Massive asteroid subject of new findings
A University of Hawaiʻi Institute for Astronomy (IfA) astronomer has revealed critical new findings linked to a large asteroid expected to pass extremely close to Earth. Dave Tholen and collaborators have announced the detection of Yarkovsky acceleration on the near-Earth asteroid Apophis. This acceleration arises from an extremely weak force on an object due to non-uniform thermal radiation. This force is particularly important for the asteroid Apophis, as it affects the probability of an Earth impact in 2068.
All asteroids need to reradiate as heat the energy they absorb from sunlight in order to maintain thermal equilibrium, a process that slightly changes the orbit of the asteroid. Prior to the detection of Yarkovsky acceleration on Apophis, astronomers had concluded that a potential impact with Earth in 2068 was impossible. The detection of this effect acting on Apophis means that the 2068 impact scenario is still a possibility.
Apophis is noteworthy because of its extremely close approach to the Earth on Friday, April 13, 2029, when the 300 meter-sized asteroid will become visible to the unaided eye as it passes within the belt of communications satellites orbiting the Earth.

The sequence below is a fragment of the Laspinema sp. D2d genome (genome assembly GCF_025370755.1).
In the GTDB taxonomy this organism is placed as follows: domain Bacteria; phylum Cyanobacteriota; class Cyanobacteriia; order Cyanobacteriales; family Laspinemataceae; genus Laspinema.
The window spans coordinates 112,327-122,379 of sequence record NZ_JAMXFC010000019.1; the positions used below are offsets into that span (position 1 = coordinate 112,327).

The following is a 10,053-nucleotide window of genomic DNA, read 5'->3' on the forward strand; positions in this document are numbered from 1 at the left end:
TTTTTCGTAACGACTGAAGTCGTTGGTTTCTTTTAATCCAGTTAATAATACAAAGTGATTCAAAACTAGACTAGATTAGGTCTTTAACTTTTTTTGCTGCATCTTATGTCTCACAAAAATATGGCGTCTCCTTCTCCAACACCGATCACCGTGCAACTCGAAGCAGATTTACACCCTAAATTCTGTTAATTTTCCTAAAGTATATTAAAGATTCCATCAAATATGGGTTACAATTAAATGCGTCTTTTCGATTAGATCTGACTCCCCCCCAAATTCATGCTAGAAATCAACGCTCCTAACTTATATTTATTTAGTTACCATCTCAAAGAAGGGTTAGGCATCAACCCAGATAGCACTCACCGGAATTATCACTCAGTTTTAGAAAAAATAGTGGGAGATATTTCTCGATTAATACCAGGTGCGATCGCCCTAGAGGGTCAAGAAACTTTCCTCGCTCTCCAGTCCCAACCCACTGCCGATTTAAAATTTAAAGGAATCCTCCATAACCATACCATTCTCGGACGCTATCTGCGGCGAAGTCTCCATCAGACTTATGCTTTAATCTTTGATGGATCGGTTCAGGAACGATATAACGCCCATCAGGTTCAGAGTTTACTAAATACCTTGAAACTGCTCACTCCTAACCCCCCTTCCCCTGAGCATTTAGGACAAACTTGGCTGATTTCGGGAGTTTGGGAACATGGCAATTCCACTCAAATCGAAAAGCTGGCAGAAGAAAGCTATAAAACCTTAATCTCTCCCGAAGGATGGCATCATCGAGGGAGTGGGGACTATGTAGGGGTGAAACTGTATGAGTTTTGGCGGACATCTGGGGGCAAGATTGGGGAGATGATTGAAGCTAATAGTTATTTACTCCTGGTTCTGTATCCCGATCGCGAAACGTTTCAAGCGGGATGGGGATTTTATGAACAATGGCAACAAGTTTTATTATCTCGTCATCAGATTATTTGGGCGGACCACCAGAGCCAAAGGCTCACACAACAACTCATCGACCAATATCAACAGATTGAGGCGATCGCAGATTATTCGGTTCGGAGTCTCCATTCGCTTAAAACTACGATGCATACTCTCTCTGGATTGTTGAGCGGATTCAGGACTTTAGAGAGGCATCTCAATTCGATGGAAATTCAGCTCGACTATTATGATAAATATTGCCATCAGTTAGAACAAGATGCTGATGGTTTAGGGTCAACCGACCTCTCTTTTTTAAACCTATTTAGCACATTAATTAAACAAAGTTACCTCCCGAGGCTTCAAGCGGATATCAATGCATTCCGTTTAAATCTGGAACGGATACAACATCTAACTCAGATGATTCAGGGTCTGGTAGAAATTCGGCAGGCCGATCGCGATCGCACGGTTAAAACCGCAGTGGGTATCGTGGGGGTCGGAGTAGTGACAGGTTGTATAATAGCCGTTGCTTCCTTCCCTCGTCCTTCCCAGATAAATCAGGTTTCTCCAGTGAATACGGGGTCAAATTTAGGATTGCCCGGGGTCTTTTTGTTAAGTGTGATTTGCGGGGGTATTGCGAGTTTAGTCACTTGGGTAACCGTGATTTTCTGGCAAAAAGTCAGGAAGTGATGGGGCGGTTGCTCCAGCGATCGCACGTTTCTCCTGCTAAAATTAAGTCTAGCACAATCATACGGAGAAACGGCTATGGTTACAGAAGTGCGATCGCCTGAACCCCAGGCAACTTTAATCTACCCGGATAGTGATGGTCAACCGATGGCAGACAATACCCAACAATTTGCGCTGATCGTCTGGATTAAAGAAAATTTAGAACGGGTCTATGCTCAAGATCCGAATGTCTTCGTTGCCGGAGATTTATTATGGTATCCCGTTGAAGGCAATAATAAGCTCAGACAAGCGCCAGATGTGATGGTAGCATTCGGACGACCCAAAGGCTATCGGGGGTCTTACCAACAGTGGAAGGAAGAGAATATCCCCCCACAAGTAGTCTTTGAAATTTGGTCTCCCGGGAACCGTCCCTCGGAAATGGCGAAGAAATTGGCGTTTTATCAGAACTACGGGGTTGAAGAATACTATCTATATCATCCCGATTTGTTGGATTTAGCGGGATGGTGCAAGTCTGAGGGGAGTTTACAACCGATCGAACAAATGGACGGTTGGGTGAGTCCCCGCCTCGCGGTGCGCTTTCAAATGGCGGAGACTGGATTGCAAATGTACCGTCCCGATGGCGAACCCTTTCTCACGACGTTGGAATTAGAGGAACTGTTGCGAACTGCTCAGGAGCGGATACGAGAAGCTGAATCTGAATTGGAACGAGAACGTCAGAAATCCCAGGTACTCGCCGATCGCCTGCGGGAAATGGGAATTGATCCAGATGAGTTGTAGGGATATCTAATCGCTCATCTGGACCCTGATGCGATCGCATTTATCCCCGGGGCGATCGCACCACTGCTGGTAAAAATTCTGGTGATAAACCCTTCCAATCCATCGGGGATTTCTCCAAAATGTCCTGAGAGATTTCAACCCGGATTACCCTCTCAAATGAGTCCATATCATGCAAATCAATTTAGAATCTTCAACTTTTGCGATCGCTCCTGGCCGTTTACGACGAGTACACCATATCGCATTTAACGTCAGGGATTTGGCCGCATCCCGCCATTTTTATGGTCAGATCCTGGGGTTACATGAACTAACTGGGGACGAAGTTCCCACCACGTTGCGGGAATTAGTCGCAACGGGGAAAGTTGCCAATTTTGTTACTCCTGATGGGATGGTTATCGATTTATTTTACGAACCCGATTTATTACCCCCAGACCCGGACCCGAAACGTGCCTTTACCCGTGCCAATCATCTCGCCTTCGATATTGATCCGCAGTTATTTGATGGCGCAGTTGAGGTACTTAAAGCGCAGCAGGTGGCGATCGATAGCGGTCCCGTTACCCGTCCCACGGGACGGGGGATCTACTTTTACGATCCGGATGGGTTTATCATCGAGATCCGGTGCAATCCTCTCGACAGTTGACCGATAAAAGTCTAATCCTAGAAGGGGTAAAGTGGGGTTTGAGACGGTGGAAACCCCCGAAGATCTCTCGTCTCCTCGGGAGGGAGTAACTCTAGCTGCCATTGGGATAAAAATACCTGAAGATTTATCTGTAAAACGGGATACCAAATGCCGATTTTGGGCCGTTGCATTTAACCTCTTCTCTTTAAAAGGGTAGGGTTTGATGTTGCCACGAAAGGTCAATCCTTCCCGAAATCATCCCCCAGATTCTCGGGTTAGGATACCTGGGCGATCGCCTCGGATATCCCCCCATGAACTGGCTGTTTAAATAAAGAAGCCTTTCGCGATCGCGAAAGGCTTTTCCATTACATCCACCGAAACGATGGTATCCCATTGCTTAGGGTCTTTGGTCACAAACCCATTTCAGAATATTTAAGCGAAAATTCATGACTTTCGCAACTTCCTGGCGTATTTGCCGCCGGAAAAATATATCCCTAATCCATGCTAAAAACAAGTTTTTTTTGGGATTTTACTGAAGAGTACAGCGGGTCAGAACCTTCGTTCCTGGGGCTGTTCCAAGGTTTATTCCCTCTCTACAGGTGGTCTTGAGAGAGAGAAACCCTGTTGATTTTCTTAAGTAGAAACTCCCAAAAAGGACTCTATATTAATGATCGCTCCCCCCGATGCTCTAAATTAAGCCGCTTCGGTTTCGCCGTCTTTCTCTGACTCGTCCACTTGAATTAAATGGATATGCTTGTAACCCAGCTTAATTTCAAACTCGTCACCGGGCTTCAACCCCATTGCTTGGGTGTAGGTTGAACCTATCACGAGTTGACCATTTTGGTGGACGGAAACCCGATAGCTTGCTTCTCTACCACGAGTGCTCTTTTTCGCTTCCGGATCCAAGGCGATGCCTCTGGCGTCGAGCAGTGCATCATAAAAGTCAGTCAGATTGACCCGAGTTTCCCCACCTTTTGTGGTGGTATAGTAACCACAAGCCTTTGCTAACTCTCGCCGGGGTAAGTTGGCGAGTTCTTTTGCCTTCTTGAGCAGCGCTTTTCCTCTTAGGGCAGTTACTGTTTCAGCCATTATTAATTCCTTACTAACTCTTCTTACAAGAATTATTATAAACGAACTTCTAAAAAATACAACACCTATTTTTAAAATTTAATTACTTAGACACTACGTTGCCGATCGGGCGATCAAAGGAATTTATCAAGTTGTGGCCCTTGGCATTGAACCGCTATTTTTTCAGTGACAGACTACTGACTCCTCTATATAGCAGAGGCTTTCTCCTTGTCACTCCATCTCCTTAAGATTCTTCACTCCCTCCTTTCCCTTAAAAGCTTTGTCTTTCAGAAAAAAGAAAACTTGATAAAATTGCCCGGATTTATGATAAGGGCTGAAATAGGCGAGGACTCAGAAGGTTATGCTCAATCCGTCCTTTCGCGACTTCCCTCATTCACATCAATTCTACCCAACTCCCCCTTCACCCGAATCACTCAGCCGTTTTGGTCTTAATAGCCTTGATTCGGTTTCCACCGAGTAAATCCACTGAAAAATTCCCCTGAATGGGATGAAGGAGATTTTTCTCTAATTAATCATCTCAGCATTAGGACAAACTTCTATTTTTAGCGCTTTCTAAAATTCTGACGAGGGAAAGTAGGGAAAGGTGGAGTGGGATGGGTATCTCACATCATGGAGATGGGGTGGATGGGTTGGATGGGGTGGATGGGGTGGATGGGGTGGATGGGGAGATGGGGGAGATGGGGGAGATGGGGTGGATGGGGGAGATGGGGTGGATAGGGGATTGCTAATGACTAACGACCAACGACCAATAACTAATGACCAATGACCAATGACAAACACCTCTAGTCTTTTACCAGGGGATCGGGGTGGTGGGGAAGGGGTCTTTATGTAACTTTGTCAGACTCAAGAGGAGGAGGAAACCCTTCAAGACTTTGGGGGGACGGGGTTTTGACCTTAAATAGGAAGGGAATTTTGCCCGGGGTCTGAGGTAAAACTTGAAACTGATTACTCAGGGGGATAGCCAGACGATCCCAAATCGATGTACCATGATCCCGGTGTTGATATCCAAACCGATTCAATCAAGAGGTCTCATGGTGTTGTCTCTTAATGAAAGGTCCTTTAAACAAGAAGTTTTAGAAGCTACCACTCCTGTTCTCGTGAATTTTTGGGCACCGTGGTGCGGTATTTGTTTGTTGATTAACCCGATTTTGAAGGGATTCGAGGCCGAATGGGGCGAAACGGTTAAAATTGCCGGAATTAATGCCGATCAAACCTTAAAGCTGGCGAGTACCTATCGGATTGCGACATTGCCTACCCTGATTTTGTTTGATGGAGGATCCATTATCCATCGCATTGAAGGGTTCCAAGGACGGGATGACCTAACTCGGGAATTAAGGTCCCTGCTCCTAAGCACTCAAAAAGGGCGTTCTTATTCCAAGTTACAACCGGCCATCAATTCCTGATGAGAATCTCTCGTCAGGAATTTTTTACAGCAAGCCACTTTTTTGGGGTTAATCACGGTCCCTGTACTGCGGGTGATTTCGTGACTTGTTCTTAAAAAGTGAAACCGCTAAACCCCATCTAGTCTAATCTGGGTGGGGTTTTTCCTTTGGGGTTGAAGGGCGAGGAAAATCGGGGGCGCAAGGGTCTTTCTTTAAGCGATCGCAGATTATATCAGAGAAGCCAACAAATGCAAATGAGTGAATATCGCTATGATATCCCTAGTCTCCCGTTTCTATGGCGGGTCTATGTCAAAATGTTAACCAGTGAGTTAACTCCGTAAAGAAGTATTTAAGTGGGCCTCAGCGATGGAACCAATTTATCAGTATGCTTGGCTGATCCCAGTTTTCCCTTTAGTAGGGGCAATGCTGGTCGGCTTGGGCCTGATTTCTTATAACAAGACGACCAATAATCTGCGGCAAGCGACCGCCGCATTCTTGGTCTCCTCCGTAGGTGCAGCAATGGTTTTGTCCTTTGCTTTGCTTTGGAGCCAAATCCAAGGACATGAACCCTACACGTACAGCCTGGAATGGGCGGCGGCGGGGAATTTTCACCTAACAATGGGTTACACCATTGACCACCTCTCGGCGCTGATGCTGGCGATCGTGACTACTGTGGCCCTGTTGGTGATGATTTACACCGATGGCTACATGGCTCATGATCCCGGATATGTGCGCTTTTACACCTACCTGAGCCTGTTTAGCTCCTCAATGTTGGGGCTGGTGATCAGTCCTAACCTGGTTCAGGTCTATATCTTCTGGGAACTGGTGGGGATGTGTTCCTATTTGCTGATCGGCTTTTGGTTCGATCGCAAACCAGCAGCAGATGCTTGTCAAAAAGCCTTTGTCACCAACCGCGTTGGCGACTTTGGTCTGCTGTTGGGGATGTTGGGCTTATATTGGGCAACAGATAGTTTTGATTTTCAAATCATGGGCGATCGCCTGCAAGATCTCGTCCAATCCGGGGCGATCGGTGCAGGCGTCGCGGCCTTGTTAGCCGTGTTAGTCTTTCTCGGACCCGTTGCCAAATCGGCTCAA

"We have known for some time that an impact with Earth is not possible during the 2029 close approach," said Tholen, who has been accurately tracking the motion of Apophis in the sky since his team discovered it in 2004. "The new observations we obtained with the Subaru telescope earlier this year were good enough to reveal the Yarkovsky acceleration of Apophis, and they show that the asteroid is drifting away from a purely gravitational orbit by about 170 meters per year, which is enough to keep the 2068 impact scenario in play," Tholen added.
The orbit calculations were performed by Davide Farnocchia of the Jet Propulsion Laboratory, who is a co-author on the paper that was presented at the 2020 virtual meeting of the Division for Planetary Sciences of the American Astronomical Society.
Further observations to refine the amplitude of the Yarkovksy effect and how it affects Apophis' orbit are underway. Astronomers will know well before 2068 if there is any chance of an impact.
Provided by University of Hawaii at Manoa